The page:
Copper sequestration

In addition to copper oxidation and efflux systems, recent studies suggest that bacteria deploy both low molecular weight proteins and small molecules to bind and sequester intracellular copper. In E. coli, the periplasmic chaperone CusF binds copper, ultimately delivering it to CusCBA for export (Franke et al., 2003; Bagai et al., 2008; Xue et al., 2008; Mealman et al., 2012). Evidence indicates that PcoE acts as a soluble copper binder in the periplasm (Zimmermann et al., 2012). Across kingdoms, metallotheioneines sequester cytoplasmic copper (Leszczyszyn et al., 2011; Thirumoorthy et al., 2011; Gumulec et al., 2012). Recent work in M. tuberculosis shows that a five-locus regulon for copper resistance is upregulated during copper stress (Festa et al., 2011). This regulon includes MymT, a cytoplasmic metallothionein that binds Cu+ and attenuates copper toxicity (Gold et al., 2008). Although a native E. coli metallothionein has not yet been identified, data suggest that glutathione may exert similar cytoprotective effects by forming stable Cu+ complexes (Osterberg et al., 1979; Helbig et al., 2008; Macomber and Imlay, 2009).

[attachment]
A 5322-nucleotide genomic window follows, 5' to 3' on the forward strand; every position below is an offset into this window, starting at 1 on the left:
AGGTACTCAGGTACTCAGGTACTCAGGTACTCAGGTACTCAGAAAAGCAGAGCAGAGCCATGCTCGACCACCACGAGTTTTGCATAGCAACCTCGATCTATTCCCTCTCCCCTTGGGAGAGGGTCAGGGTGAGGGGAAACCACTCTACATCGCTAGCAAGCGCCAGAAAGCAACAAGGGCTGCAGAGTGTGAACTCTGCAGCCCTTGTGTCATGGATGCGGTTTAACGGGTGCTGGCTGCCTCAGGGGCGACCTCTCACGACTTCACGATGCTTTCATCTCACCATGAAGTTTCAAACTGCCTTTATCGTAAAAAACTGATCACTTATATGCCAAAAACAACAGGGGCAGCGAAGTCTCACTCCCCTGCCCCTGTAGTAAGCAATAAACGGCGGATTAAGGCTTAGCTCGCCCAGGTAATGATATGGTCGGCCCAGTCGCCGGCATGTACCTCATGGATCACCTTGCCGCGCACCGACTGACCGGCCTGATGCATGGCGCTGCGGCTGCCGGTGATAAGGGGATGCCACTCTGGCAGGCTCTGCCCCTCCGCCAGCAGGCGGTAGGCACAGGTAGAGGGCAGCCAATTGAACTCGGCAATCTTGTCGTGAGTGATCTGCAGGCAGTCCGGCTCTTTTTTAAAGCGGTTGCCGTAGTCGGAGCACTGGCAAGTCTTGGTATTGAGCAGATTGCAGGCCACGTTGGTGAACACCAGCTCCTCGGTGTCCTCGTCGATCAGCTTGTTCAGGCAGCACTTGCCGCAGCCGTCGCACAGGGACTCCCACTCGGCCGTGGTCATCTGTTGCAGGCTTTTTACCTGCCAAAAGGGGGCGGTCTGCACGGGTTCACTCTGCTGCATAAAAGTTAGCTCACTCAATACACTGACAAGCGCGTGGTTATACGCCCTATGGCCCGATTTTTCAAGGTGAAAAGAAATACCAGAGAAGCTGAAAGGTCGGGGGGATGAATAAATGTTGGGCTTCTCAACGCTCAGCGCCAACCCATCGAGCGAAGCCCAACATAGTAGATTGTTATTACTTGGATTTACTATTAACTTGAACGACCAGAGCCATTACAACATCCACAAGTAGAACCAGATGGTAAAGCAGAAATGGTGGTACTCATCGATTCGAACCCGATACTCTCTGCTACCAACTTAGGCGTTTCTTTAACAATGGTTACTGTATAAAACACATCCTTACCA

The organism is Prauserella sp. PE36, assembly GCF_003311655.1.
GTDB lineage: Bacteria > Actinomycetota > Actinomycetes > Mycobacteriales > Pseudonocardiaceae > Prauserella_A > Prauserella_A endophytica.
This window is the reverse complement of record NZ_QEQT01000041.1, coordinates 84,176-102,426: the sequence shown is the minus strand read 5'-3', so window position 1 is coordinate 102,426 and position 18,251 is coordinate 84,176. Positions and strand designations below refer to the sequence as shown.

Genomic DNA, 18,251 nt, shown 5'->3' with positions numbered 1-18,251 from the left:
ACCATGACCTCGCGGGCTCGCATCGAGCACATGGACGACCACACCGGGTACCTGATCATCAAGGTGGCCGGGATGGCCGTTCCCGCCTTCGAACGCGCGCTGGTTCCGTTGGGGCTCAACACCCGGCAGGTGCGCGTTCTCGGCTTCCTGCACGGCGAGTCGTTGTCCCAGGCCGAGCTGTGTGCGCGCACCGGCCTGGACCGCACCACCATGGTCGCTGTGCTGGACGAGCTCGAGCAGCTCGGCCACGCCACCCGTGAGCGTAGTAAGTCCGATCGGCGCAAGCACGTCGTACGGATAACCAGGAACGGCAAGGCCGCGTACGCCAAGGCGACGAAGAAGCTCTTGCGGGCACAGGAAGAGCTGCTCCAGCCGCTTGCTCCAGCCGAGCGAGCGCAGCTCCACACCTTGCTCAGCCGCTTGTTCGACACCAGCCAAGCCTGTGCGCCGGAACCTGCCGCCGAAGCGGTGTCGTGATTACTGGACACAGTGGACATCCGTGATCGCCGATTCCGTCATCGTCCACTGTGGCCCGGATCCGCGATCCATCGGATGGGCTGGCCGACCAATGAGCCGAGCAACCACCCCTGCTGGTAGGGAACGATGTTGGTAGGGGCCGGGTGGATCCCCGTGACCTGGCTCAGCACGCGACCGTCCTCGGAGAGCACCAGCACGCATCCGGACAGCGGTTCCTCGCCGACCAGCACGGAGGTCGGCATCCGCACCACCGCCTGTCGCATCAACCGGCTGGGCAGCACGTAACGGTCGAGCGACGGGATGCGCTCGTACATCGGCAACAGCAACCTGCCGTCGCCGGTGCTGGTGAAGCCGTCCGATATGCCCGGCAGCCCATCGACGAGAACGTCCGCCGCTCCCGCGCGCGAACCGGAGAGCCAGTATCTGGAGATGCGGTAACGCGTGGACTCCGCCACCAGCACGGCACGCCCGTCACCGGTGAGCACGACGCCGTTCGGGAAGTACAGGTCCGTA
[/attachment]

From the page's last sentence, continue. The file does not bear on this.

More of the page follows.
Some microbial siderophores, low-molecular-weight iron chelating agents, sequester copper extracellularly and protect bacteria by minimizing intracellular copper penetration. There is precedent for this among environmental bacteria that express Cu+-binding compounds (those originally identified as copper binders are called chalkophores) such as methanobactin and phytochelatin (Cervantes and Gutierrez-Corona, 1994; Rauser, 1999; Kenney and Rosenzweig, 2012). In E. coli, chemically distinct siderophore types are observed to exert opposing copper phenotypes. Specifically, the catecholate siderophore enterobactin sensitizes E. coli to copper, likely through its ability to reduce cupric ion to the more toxic cuprous ion (Grass et al., 2004). Although known as a cuprous oxidase, CueO prevents this interaction by directly oxidizing catechols such as dihydroxybenzoic acid, an enterobactin biosynthetic precursor (Grass et al., 2004). Conversely, phenolate siderophores such as yersiniabactin bind Cu2+ in complexes that prevent reductive free Cu+ release (Chaturvedi et al., 2012). Uropathogenic E. coli strains that express yersiniabactin are protected from copper's toxic effects, suggesting that a strain's small molecule repertoire may affect its ability to survive and persist in a copper-rich environment. It is notable that yersiniabactin can protect bacteria with and without FyuA (the outer membrane ferric yersiniabactin importer) from copper toxicity, suggesting that yersiniabactin's iron uptake function does not contribute to this phenotype. Copper oxidation state selectivity among microbial small molecules is also observed in pyoverdin and pyochelin, two major siderophore types expressed by P. aeruginosa (Brandel et al., 2012). While both siderophores can bind Cu2+, Cu2+ supplementation upregulates genes involved in the synthesis of pyoverdin but downregulates those for pyochelin (Frangipani et al., 2008; Brandel et al., 2012). Data indicate that both siderophores prevent Cu2+ accumulation in the bacterial cell by 80% (Teitzel et al., 2006). Pyoverdin's selective expression indicates that it may play a direct role in copper tolerance, possibly by sequestering copper in reduction-resistant complexes like yersiniabactin. The chemical basis of pyoverdin's transcriptional selectivity is unclear, and response regulation is unknown. It is possible that ferric- and cupric siderophore complexes govern differential transcriptional responses.